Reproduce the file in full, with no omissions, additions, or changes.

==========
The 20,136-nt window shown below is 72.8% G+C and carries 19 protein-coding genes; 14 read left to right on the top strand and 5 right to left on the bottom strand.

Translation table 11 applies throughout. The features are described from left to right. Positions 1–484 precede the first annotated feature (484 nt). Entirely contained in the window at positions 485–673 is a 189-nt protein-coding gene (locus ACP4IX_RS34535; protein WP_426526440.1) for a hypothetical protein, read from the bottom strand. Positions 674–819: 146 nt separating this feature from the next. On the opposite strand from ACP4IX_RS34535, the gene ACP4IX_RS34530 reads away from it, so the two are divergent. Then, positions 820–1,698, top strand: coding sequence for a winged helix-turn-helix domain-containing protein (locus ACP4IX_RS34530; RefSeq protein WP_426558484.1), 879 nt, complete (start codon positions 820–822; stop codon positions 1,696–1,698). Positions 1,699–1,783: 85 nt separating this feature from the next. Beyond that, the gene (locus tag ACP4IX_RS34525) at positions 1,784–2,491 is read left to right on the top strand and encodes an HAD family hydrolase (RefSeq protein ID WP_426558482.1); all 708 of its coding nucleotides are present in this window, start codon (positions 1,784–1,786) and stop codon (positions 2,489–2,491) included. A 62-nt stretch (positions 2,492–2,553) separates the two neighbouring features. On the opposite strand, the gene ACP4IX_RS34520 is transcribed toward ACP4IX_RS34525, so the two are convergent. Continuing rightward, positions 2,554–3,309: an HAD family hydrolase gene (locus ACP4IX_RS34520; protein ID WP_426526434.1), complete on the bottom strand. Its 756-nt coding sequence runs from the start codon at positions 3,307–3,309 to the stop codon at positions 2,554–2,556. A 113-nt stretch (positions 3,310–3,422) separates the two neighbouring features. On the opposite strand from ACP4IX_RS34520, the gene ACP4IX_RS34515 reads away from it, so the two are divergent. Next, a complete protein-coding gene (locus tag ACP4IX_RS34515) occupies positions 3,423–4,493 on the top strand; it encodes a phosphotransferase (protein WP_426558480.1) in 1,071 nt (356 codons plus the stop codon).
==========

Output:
The 20,136-nt window shown below is 72.8% G+C and carries 19 protein-coding genes; 14 read left to right on the top strand and 5 right to left on the bottom strand.

Translation table 11 applies throughout. The features are described from left to right. Positions 1–484 precede the first annotated feature (484 nt). Entirely contained in the window at positions 485–673 is a 189-nt protein-coding gene (locus ACP4IX_RS34535; protein WP_426526440.1) for a hypothetical protein, read from the bottom strand. Positions 674–819: 146 nt separating this feature from the next. On the opposite strand from ACP4IX_RS34535, the gene ACP4IX_RS34530 reads away from it, so the two are divergent. Then, positions 820–1,698, top strand: coding sequence for a winged helix-turn-helix domain-containing protein (locus ACP4IX_RS34530; RefSeq protein WP_426558484.1), 879 nt, complete (start codon positions 820–822; stop codon positions 1,696–1,698). Positions 1,699–1,783: 85 nt separating this feature from the next. Beyond that, the gene (locus tag ACP4IX_RS34525) at positions 1,784–2,491 is read left to right on the top strand and encodes an HAD family hydrolase (RefSeq protein ID WP_426558482.1); all 708 of its coding nucleotides are present in this window, start codon (positions 1,784–1,786) and stop codon (positions 2,489–2,491) included. A 62-nt stretch (positions 2,492–2,553) separates the two neighbouring features. On the opposite strand, the gene ACP4IX_RS34520 is transcribed toward ACP4IX_RS34525, so the two are convergent. Continuing rightward, positions 2,554–3,309: an HAD family hydrolase gene (locus ACP4IX_RS34520; protein ID WP_426526434.1), complete on the bottom strand. Its 756-nt coding sequence runs from the start codon at positions 3,307–3,309 to the stop codon at positions 2,554–2,556. A 113-nt stretch (positions 3,310–3,422) separates the two neighbouring features. On the opposite strand from ACP4IX_RS34520, the gene ACP4IX_RS34515 reads away from it, so the two are divergent. Next, a complete protein-coding gene (locus tag ACP4IX_RS34515) occupies positions 3,423–4,493 on the top strand; it encodes a phosphotransferase (protein WP_426558480.1) in 1,071 nt (356 codons plus the stop codon).